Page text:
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September 14, 2023

Miami holds on to top spot as most competitive rental market despite challenges

As the summer rental season unfolded, the Midwest rises as a contender to Miami's dominance, reshaping the landscape of the US's housing market.

By Alex Summers

In the midst of this year’s summer moving season, Miami retained its title as the most competitive rental market in the US. However, the Midwest region, characterised by its affordability and diverse housing options, emerged as the most desirable destination for apartment seekers. This trend signifies a shift in the preferences of renters, who are increasingly drawn to areas offering a blend of budget-friendly living and quality of life.

rental market, Miami
Despita a high RCI score, Miami has seen a population decline. (Photo by Bilanol/Shutterstock)

The Midwest’s surge in popularity can be attributed to several factors, including the presence of major corporations like Amazon, Walmart, and Ford Motor Co, which have recently expanded or relocated to the region. This influx of businesses has not only bolstered the Midwest’s economy but has also fueled competition in the rental market. As a result, individuals from states with higher living costs, such as California, Florida, Texas and North Carolina, are now considering the Midwest as a viable option for better housing and employment prospects.

Among the standout performers in the Midwest, Milwaukee saw a remarkable rise from the seventh to the second position in the rental market rankings. This jump catapulted Milwaukee ahead of the notoriously competitive North Jersey market, which slipped to third place.

New York and its surrounding areas, including Brooklyn and Manhattan, continued to be magnets for renters in the north-east, featuring in the top 15 rental markets during this season.

Rental market competition

To gauge rental market competitiveness, a Rental Competitivity Index (RCI) by Yardi was calculated. During the peak rental season, the national RCI score stood at 60, indicating moderate competitiveness in the apartment market during the busiest time of the year.

The influx of new apartments onto the market over the past couple of years has increased rental options for tenants compared with the previous year. This expansion resulted in a national occupancy rate of 94% during the peak rental season in 2023, down from the 95.3% rate witnessed at the height of last year’s rental frenzy. The increased supply has provided renters with more choices, with only 60.5% of apartment dwellers opting to renew their leases this season, a decrease from the 63.6% lease renewal rate observed during the same period last year.

As a consequence of the expanded selection, the time taken to fill available apartments has increased, taking five days longer this year than the previous year (37 days versus 32 days). Additionally, there has been a 33% reduction in the number of prospective renters competing for each available unit compared with one year ago, with only ten apartment seekers vying for the same vacant unit this season, as opposed to 15 last summer.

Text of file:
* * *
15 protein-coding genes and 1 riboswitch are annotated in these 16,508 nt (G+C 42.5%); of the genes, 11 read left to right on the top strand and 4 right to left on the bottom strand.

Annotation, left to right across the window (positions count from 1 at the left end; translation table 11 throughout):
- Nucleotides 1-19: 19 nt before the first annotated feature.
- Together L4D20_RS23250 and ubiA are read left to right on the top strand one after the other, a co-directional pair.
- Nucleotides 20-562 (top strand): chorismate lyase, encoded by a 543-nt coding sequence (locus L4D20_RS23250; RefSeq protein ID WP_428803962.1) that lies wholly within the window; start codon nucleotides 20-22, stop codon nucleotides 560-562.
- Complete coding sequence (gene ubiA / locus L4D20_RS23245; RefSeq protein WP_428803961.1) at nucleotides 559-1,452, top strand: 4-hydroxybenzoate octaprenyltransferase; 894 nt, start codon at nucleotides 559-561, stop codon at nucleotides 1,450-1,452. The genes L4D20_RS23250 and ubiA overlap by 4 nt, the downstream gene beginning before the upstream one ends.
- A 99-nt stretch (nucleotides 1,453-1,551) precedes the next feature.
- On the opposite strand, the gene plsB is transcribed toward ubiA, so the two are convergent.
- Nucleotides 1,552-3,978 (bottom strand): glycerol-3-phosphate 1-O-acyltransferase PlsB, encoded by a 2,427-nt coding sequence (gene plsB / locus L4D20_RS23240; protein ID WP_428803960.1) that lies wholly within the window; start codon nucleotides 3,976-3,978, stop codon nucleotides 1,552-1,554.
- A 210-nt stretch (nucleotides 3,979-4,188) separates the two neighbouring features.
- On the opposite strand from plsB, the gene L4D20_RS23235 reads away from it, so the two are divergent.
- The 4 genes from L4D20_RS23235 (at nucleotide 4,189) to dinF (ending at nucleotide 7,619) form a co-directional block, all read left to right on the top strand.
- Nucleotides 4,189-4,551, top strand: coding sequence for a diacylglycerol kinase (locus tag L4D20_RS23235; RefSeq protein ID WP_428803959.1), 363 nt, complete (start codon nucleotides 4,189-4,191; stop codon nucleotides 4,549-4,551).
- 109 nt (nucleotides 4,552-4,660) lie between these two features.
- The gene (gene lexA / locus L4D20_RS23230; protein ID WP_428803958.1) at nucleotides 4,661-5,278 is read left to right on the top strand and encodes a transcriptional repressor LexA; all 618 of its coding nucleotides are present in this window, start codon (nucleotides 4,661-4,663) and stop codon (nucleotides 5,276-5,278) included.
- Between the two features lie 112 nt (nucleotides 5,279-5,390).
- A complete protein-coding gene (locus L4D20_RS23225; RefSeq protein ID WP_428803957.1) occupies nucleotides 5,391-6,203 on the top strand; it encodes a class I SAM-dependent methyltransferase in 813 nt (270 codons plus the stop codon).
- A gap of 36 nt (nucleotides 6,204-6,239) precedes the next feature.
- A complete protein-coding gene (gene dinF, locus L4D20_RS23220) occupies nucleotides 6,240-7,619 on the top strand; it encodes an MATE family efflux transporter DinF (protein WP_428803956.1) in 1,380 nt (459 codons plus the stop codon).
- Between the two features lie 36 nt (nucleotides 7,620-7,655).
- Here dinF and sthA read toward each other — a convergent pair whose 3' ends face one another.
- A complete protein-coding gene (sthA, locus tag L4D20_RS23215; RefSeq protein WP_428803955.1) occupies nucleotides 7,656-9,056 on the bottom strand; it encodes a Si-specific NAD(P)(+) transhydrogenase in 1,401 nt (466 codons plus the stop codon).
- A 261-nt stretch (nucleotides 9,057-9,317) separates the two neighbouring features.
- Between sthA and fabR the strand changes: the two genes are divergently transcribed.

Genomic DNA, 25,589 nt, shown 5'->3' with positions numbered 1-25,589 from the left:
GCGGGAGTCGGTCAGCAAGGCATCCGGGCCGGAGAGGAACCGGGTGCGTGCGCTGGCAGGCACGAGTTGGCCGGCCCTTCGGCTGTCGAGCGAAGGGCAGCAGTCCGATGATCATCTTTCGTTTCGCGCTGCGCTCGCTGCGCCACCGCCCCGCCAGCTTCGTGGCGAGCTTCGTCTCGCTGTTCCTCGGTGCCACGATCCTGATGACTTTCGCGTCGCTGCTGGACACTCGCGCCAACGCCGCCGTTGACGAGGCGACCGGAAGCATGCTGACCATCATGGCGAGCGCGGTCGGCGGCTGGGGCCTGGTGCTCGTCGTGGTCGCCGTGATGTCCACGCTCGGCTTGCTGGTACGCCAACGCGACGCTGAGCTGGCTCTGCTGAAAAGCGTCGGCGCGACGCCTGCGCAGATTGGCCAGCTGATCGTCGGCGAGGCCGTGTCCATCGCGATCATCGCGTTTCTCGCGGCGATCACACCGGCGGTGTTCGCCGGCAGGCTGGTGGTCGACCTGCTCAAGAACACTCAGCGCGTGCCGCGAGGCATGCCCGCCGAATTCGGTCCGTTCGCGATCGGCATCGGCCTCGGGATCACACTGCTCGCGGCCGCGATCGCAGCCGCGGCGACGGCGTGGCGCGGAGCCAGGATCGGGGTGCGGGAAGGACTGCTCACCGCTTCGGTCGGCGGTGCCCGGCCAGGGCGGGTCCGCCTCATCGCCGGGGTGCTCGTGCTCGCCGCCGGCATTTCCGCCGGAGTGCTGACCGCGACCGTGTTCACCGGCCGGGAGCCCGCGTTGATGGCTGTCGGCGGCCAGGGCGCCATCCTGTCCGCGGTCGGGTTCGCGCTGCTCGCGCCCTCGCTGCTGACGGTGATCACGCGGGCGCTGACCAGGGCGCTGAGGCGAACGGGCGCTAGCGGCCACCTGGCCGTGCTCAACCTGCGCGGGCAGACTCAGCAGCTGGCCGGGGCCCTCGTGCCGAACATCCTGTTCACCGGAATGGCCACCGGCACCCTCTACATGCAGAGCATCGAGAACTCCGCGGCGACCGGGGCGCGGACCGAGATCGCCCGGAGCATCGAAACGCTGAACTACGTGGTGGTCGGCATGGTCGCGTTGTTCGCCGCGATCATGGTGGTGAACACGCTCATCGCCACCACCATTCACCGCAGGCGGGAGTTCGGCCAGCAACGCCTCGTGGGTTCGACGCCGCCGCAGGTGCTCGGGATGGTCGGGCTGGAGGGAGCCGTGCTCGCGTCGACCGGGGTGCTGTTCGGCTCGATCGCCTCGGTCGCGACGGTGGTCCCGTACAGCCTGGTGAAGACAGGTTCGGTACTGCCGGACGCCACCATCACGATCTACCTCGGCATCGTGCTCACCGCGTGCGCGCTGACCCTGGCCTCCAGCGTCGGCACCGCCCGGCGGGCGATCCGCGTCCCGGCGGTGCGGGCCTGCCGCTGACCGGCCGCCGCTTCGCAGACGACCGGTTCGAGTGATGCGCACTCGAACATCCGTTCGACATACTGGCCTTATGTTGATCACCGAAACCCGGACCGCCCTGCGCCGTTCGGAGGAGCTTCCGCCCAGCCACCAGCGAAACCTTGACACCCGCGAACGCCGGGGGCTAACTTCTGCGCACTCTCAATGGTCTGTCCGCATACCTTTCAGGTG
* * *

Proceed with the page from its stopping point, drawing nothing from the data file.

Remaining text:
Market analysis

It is noteworthy that over half (54%) of the 139 US markets analysed have experienced decreased competitiveness across all relevant metrics compared with the previous year. Notably, two common signs of softening in the rental market are the increase in the number of days apartments remain vacant and the decrease in the number of renters vying for each available unit.

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Despite the competitive landscape in the Midwest, Miami remains the US's most competitive rental market during the peak rental season, boasting an RCI score of 122. However, Miami faces challenges, including a declining population for the first time in half a century, rising living and housing costs, and an insufficient supply of rental units. Despite developers' efforts to build new apartments in the area, renters in Miami continue to struggle to find available rentals, with a high occupancy rate of 97.1%.

In Broward County, another part of South Florida, the rental market remains robust (RCI score 98), securing the ninth position nationally, followed closely by Orlando in tenth place (RCI score 98). Broward County's popularity is attributed to its appeal to retirees and professionals seeking opportunities in technology, finance and healthcare. With 95.5% of apartments occupied and 66.9% of renters renewing their leases during the peak rental season, competition remains strong.

In Orlando, a limited increase in apartment supply and high demand resulted in a supply shortage, with only 5% of apartments available for rent. As a result, 65.3% of renters chose to renew their leases, leading to an average occupancy period of 32 days and 12 prospective renters competing for each available unit.

[Read more: Miami, LA and New York top list of US cities with most ‘house poor’ homeowners]

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